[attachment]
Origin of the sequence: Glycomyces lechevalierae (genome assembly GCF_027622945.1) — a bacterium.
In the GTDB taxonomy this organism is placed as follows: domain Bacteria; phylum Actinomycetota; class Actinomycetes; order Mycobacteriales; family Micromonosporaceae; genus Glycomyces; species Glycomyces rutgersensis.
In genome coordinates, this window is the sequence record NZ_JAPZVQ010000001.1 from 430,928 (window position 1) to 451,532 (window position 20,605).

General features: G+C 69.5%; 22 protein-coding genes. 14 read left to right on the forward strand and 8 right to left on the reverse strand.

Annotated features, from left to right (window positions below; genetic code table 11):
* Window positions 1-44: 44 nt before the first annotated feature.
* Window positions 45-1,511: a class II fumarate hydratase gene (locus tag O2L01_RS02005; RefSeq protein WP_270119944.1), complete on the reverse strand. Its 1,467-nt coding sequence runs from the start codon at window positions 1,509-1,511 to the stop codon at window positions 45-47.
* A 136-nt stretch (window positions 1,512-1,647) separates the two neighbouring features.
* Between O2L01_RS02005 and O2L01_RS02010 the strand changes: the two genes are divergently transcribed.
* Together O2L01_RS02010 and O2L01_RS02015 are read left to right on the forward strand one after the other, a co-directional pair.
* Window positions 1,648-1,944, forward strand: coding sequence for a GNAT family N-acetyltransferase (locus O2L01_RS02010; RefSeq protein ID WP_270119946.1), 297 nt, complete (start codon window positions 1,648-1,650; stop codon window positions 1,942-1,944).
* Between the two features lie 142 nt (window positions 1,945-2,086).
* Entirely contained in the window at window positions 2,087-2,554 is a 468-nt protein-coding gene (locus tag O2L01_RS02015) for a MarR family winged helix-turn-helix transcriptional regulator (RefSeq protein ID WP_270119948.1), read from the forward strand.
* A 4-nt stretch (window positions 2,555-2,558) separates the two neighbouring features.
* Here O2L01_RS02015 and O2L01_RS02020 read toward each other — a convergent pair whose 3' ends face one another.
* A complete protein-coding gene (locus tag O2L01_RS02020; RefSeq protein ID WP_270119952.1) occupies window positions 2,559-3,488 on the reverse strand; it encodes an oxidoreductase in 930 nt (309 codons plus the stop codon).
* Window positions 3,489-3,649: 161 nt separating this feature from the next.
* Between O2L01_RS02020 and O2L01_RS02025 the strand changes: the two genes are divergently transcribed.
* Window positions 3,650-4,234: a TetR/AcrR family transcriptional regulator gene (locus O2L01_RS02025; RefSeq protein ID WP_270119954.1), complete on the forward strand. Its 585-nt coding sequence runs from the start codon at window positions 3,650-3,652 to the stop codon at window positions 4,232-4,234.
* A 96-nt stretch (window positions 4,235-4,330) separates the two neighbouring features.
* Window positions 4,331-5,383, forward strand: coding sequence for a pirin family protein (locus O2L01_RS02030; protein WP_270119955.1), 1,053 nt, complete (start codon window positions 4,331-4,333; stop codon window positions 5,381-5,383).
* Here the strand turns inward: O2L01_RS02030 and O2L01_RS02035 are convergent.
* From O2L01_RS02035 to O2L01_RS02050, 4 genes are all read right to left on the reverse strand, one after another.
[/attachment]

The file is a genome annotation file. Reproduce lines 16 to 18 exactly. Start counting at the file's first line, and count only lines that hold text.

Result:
* A complete protein-coding gene (locus tag O2L01_RS02020; RefSeq protein ID WP_270119952.1) occupies window positions 2,559-3,488 on the reverse strand; it encodes an oxidoreductase in 930 nt (309 codons plus the stop codon).
* Window positions 3,489-3,649: 161 nt separating this feature from the next.
* Between O2L01_RS02020 and O2L01_RS02025 the strand changes: the two genes are divergently transcribed.